A new book, Amazing Webster Groves, has gone into pre-press production and will be available in May. EE Co-editor Don Corrigan will do a Missouri book tour starting in May with first presentations scheduled for book outlets in St. Louis and Webster Groves.
America’s Heartbeat can be found in the St. Louis suburb that’s been a Time magazine cover story, the subject of a CBS-TV documentary, and a magnet for pollsters at presidential election time.
In Amazing Webster Groves, you will discover Old Orchard, where prime real estate was sold out of President Ulysses S. Grant’s log cabin. You’ll find Webster Park, where a governor, a senator, and many of St. Louis’s business geniuses once lived.
You can read the true tale of the Webster TV housewife who nicknamed her hubby “Fang,” the man whose election to governor was held up when Democrats cried fraud, a zoologist who advocated for “charismatic megafauna,” an atomic age activist who collected 300,000 baby teeth for Strontium 90 detection, and a female author who won a Pulitzer at 24.
You will also learn about the town’s remarkable college, Webster University, and the revered Eden Seminary where theologians who advised presidents taught beneath its Oxford Tower.
Of special interest to Environmental Echo readers are his pieces in the book on outdoor advocates and environmentalists such as the “Bug Man” Marshall Magner, the “Bird Woman” Phoebe Snetsinger, Jack Lorenz of the Izaak Walton League, and zoologists George Schaller and William Conway.
Local author Corrigan profiles the town he is proud to have covered for four decades as editor of the Webster-Kirkwood Times. A writer and journalism professor at Webster University, he was a teaching colleague of Missouri’s Poet Laureate and “the post- Auschwitz Catholic” professor who took on Holocaust deniers. As a reporter/editor, he interviewed TV and theatre stars like Phyllis Diller, Charlotte Peters, and Marsha Mason, the “Goodbye Girl.”
Corrigan is co-editor of EnvironmentalEcho.com. He is an award-winning author who was inducted into the St. Louis Media Hall of Fame in 2020 for his work as a journalism professor and community newspaper editor.
At Webster University, he received a Messing Research Award in 1990, the Kemper Outstanding Teacher Award in 1994, and the Presidential Faculty Scholar Award in 1998. Corrigan has reported for his newspaper group from Russia, Bosnia, Northern Ireland, and Vietnam.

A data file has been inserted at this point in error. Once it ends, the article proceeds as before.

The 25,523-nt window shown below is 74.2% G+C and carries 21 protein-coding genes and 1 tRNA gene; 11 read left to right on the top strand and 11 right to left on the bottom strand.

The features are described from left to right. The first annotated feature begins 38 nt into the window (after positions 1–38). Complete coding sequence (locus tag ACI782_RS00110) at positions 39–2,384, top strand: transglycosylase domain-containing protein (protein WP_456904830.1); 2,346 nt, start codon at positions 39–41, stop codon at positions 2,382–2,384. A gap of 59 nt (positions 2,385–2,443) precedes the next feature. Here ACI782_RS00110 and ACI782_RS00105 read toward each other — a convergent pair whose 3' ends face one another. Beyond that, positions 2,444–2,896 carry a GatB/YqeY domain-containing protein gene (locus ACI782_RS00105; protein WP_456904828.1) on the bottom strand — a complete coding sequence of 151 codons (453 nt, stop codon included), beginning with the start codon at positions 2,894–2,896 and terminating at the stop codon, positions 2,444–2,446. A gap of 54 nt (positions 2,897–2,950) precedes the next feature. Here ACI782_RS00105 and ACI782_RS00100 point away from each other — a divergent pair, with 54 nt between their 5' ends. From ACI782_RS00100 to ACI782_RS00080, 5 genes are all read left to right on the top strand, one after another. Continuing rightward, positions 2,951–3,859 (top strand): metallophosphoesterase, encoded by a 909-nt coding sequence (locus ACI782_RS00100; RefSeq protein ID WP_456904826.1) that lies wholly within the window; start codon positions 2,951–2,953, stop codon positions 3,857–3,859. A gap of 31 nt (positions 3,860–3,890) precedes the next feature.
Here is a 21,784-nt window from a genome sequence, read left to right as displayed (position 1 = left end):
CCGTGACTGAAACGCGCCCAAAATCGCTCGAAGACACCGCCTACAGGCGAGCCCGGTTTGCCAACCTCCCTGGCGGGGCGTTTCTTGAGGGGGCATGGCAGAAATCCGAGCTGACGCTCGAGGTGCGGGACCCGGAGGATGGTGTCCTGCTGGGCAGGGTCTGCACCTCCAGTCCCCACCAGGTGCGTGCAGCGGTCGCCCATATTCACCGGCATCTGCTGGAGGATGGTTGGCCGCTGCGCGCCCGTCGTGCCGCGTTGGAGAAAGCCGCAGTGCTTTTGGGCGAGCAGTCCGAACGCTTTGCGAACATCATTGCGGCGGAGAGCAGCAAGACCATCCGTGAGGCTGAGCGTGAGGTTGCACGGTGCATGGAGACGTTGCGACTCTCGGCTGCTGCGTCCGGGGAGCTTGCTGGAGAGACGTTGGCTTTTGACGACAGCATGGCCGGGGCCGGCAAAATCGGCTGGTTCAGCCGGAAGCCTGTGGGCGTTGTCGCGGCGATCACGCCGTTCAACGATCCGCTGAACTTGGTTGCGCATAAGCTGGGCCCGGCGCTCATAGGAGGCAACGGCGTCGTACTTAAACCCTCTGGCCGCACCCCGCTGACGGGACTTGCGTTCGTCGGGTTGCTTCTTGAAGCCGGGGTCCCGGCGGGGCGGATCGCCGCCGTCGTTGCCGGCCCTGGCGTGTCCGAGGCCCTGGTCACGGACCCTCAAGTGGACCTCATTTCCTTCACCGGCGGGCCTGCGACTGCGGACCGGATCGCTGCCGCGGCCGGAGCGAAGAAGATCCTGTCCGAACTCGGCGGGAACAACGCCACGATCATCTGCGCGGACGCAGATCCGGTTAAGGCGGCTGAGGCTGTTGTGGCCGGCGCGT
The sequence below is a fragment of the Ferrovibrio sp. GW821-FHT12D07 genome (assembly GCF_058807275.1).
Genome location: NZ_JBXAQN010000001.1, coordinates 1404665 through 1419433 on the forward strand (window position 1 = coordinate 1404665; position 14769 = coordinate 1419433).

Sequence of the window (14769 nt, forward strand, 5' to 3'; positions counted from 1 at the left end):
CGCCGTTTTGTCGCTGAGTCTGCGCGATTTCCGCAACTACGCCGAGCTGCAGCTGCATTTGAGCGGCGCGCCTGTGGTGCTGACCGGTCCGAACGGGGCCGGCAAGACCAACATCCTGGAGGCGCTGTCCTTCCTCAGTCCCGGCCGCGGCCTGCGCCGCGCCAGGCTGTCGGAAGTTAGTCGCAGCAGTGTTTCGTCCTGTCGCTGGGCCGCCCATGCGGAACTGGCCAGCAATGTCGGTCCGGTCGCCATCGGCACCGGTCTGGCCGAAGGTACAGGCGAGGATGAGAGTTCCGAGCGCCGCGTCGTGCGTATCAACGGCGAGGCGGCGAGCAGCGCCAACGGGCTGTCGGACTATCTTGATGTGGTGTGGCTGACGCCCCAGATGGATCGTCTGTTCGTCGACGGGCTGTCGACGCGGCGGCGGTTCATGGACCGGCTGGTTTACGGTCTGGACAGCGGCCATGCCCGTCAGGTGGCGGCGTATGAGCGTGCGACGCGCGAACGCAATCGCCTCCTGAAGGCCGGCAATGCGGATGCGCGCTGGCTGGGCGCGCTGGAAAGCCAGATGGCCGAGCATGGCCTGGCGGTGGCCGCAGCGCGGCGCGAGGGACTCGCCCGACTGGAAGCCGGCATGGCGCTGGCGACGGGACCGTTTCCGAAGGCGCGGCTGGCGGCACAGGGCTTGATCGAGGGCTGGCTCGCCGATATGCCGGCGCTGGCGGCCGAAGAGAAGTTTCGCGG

He won a Gannett Foundation Award and the Lewis C. Green Environmental Service Award for his environmental writing. He is the author of eight books, including Environmental Missouri and Show-Me Natural Wonders.
Allow me to provide a few talking points about what appears in the book, Amazing Webster Groves:
• General Ulysses S. Grant’s log cabin, known as Hardscrabble, went mobile and spent time in downtown St. Louis, at the 1904 World’s Fair, and as a real estate office on Log Cabin Lane in Webster Groves.
• Land-locked Webster Groves was home to famous steamboat captains. Captains Richard Lockwood and John Swon both had streets named for them. Swon captained the Big Missouri, which was greeted by cannon fire as a welcome whenever he landed on the St. Louis riverfront.
• Tennessee Williams won a silver plate and first place in a Webster Groves Theatre Guild playwriting contest in 1936. Later he scribed a few more winners such as A Streetcar Named Desire, The Glass Menagerie, and Cat on a Hot Tin Roof.
• Webster Groves became ground zero for the St. Louis hippie scene in the 1970s when its Old Orchard businesses sold waterbeds, rolling papers and black lights. Hippie-dippy stores included The Looking Glass, The Smoke Shop, Saturday’s Child, and The Great Pyramid Cheops.
• A hotbed for literary types, Webster Groves has nurtured major authors. National Book Award-winner Jonathan Franzen recalls his primal fears growing up in Webster, including anxiety over “school dances, hardball, puberty, music teachers and the school cafeteria.”